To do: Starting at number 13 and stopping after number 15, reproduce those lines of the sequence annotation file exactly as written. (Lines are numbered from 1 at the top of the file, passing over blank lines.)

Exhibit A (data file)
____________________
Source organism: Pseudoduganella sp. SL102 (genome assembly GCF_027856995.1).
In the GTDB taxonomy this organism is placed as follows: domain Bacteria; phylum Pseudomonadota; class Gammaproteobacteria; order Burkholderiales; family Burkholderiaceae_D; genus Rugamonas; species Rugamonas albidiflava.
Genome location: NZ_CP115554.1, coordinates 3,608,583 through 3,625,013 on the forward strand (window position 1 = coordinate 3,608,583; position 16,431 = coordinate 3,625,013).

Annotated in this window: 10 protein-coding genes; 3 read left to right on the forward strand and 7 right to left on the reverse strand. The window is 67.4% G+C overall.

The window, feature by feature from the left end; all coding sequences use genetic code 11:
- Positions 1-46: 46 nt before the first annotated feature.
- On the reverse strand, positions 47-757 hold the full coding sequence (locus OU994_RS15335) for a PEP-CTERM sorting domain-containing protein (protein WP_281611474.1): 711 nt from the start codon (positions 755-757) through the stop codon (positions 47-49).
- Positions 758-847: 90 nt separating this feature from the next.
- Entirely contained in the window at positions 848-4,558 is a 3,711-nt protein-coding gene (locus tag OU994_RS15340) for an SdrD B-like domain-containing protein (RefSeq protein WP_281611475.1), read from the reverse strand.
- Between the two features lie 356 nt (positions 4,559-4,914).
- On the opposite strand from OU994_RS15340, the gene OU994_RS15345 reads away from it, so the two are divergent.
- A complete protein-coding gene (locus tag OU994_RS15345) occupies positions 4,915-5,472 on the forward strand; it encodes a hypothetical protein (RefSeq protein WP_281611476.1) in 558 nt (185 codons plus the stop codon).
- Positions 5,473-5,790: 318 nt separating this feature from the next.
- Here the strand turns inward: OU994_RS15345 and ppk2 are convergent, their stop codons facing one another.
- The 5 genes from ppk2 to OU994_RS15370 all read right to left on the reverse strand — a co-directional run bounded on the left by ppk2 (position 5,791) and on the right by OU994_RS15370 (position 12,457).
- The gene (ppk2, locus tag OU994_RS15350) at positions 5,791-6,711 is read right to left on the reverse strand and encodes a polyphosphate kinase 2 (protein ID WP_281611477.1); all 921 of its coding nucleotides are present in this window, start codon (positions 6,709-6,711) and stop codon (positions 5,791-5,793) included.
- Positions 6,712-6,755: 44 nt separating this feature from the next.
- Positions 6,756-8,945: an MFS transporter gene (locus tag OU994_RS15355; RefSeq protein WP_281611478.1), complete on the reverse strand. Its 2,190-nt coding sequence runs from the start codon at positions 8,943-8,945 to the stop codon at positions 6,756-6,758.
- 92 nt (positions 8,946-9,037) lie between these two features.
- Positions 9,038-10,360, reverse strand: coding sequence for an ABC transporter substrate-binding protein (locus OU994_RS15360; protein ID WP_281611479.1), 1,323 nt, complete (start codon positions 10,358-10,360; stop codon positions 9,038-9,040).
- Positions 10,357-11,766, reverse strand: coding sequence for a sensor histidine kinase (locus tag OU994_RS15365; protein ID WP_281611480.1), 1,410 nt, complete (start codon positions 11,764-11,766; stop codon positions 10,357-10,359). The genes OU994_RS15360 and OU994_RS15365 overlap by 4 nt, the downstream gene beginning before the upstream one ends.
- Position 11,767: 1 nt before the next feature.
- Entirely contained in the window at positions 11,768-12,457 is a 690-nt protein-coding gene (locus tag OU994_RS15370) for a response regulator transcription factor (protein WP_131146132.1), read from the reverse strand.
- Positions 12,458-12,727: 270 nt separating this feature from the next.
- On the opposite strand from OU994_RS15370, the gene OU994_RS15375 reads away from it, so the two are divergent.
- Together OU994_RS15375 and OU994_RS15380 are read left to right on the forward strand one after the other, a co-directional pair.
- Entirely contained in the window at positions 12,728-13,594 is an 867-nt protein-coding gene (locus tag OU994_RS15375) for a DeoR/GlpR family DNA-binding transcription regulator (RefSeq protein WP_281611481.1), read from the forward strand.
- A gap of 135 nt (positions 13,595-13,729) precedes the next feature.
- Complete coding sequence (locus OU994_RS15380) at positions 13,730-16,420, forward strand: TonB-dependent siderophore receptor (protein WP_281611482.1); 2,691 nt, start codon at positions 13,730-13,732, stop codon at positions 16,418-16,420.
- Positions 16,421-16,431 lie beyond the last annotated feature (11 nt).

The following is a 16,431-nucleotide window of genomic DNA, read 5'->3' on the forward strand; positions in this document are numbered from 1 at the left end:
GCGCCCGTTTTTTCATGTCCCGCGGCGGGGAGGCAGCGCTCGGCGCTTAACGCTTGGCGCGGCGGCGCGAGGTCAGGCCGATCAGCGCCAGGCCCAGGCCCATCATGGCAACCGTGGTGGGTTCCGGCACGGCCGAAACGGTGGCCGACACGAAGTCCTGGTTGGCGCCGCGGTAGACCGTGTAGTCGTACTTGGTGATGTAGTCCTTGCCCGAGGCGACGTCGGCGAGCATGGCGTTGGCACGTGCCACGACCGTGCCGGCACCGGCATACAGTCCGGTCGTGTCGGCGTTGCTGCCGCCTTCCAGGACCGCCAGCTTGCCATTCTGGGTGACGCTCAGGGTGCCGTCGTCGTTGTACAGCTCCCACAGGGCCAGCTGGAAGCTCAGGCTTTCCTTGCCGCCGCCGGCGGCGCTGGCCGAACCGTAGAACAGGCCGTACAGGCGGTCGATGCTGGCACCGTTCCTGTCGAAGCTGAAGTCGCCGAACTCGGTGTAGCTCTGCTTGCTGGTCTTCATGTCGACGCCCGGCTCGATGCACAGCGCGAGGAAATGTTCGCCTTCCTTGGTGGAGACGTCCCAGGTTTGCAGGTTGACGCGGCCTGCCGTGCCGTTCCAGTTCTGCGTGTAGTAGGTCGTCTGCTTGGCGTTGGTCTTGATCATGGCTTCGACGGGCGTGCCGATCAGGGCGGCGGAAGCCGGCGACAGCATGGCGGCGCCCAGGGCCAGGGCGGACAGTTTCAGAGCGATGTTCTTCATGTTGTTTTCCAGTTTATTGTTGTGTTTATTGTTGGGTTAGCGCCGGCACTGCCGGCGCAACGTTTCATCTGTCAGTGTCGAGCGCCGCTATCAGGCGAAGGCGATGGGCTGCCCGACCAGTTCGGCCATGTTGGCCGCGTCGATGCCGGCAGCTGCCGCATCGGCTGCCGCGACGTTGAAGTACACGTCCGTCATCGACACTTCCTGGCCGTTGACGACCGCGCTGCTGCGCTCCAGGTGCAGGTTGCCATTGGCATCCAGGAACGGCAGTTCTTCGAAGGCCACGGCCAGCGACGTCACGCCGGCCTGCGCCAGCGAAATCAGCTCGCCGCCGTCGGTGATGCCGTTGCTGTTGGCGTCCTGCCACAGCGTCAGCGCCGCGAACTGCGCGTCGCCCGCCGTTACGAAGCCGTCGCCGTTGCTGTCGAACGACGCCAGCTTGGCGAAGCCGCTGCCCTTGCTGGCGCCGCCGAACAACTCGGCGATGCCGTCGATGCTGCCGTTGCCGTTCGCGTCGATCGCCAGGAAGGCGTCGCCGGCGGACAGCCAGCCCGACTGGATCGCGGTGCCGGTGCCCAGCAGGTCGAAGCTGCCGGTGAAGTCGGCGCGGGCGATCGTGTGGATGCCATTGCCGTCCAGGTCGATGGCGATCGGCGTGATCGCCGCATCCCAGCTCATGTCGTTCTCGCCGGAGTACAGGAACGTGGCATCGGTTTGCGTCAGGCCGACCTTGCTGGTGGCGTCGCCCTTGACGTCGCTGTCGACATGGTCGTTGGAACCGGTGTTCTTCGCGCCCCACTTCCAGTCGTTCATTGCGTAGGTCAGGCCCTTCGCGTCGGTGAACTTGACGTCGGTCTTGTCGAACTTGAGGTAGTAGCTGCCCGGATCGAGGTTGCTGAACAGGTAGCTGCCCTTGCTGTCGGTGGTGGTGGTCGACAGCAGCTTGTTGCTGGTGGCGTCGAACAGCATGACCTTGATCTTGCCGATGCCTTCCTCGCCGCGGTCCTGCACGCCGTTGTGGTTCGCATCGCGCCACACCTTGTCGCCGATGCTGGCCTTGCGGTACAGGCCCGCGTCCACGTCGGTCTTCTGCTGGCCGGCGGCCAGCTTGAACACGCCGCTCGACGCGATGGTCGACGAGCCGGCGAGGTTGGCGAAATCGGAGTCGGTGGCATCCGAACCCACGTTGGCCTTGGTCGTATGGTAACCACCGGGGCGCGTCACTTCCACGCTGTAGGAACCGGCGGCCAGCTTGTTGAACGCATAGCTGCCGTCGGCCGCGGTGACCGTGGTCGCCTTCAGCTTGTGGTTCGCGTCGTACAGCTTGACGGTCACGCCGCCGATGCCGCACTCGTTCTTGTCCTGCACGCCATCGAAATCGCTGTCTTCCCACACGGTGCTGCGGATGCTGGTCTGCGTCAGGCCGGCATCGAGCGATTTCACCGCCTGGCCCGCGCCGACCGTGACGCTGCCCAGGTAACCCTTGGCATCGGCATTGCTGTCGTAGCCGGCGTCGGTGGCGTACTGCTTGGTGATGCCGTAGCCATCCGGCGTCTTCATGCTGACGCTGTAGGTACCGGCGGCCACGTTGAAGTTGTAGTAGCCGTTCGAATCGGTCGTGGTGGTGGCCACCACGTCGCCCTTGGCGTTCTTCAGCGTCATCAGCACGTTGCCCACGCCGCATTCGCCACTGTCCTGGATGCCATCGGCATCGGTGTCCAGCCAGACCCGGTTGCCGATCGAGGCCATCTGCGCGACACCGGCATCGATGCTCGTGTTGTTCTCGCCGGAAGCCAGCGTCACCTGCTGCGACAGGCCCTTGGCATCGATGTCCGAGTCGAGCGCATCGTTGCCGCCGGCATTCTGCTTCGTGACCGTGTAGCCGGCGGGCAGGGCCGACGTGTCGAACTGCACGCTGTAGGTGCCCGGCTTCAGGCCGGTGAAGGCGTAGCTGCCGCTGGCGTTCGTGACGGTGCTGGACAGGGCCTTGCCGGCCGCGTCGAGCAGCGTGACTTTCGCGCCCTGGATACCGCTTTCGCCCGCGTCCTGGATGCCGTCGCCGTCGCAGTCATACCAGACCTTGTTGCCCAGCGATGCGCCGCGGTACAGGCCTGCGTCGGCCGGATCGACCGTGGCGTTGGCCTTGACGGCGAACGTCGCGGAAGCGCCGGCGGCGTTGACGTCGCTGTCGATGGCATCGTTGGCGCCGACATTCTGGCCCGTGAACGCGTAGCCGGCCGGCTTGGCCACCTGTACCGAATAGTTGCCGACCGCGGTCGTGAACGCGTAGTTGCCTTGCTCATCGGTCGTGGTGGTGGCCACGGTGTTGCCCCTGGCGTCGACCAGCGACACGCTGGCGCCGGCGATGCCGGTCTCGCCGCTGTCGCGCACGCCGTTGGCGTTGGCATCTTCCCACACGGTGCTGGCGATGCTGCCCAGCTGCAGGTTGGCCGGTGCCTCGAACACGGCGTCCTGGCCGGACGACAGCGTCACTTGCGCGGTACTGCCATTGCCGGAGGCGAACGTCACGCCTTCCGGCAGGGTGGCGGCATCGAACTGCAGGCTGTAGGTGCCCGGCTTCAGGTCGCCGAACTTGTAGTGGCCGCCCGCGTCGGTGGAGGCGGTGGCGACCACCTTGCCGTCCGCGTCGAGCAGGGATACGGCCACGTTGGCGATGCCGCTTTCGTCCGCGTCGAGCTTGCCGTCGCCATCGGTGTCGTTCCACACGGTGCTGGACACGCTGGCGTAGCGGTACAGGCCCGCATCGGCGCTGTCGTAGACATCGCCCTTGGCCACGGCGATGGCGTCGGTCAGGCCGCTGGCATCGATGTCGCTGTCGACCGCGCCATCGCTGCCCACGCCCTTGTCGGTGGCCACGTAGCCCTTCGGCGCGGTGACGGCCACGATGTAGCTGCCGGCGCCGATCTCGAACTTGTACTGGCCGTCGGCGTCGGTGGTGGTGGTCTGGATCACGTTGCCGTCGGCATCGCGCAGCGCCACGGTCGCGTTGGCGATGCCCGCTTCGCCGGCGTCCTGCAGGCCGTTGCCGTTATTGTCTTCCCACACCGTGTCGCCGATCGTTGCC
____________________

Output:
- Positions 5,473-5,790: 318 nt separating this feature from the next.
- Here the strand turns inward: OU994_RS15345 and ppk2 are convergent, their stop codons facing one another.
- The 5 genes from ppk2 to OU994_RS15370 all read right to left on the reverse strand — a co-directional run bounded on the left by ppk2 (position 5,791) and on the right by OU994_RS15370 (position 12,457).